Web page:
Skyrim uses a camera trick to make being a werewolf feel like "a power fantasy"

(Image credit: Bethesda)

Becoming a werewolf in Skyrim is a highly empowering experience, and one of the reasons is a simple camera trick that makes it feel like you're charging around faster than you really are.

In a developer interview celebrating 10 years since Skyrim's launch, character artist Dennis Mejillones explained how the game essentially fools you into thinking you're a more ferocious werewolf than you really are.

"I love the whole power fantasy thing, so I was like, 'I want to make this werewolf a big-time power fantasy," Mejillones said. "The fear was that it would break a lot of shit, and it did break some stuff. But we wanted this thing to just run like a beast. And I remember even the running, it was like, 'no you can't do the run you'll outrun the loader!' 

We had to basically do a trick - [animator Jeremy Bryant] came up with it - this trick where he did something with the zoom, he pulled out the camera, and you'll see it to this day, the camera pulls out in a certain way that makes it look like you're running faster than you actually are."

Despite the ruse, the werewolf in Skyrim is a genuine badass. Mejillones goes on to explain that the designers "pushed the limit on, I think, close to horse speed, as far as [how fast] the werewolf could run to make you feel like this galloping beast." And don't forget, werewolves can also backhand giants into the air and descale dragons with their claws. Seriously, if you haven't tried being a werewolf in Skyrim you're missing out.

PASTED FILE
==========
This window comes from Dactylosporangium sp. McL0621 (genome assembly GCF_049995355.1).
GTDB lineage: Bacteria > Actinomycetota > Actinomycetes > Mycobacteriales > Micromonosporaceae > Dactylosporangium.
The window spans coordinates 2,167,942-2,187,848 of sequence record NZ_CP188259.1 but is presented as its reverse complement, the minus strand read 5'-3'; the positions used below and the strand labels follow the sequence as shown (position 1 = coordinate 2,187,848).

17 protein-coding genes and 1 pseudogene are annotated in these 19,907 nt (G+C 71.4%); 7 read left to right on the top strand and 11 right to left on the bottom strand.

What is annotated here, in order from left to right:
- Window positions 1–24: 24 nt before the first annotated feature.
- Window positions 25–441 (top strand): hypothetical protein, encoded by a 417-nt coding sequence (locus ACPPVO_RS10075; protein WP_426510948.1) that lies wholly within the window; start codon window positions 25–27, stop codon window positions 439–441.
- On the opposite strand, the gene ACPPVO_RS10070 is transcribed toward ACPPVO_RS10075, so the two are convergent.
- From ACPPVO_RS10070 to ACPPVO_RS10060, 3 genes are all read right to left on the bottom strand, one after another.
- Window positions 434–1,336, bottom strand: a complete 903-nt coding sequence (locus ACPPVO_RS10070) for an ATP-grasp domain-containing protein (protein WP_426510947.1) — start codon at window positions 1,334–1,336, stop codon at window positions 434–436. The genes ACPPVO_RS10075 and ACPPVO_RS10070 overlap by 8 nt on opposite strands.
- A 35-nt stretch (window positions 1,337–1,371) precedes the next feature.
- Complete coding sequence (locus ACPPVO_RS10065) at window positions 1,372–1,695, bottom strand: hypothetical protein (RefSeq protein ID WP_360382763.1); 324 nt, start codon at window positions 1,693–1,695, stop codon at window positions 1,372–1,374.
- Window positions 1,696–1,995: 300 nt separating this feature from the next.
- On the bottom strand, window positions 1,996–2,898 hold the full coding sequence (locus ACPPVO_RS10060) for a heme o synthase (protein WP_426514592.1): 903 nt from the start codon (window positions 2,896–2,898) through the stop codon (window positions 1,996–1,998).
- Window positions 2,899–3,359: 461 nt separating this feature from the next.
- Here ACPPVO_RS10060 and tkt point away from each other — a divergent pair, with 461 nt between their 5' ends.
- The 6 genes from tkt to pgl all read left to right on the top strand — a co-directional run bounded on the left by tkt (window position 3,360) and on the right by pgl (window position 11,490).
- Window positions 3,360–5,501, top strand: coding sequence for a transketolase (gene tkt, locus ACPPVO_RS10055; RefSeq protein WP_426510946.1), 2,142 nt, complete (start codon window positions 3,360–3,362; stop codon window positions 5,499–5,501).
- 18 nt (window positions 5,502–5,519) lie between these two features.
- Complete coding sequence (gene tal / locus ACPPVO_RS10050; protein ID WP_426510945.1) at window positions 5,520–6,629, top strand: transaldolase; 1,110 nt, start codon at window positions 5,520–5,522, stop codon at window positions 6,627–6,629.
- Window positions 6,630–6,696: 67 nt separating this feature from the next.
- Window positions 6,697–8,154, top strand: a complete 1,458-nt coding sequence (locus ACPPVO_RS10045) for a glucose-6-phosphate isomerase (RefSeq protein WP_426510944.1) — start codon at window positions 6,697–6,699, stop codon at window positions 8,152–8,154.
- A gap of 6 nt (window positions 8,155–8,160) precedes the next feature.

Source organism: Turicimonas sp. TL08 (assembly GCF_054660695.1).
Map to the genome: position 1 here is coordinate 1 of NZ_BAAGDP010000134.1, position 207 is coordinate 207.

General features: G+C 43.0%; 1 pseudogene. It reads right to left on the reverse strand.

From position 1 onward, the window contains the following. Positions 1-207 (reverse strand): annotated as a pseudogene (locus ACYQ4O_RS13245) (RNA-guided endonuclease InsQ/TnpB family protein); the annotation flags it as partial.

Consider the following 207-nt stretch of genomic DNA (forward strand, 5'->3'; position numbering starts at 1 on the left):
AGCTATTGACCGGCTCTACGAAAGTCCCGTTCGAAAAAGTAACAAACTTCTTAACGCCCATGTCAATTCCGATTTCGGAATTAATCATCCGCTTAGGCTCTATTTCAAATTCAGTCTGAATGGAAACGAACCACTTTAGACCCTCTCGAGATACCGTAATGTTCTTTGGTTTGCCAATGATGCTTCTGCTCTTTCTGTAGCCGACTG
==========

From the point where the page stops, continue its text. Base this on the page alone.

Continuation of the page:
For more to do, these are the best Skyrim mods to toy around with now.

Jordan Gerblick

After scoring a degree in English from ASU, I worked as a copy editor while freelancing for places like SFX Magazine, Screen Rant, Game Revolution, and MMORPG on the side. Now, as GamesRadar's west coast Staff Writer, I'm responsible for managing the site's western regional executive branch, AKA my apartment, and writing about whatever horror game I'm too afraid to finish.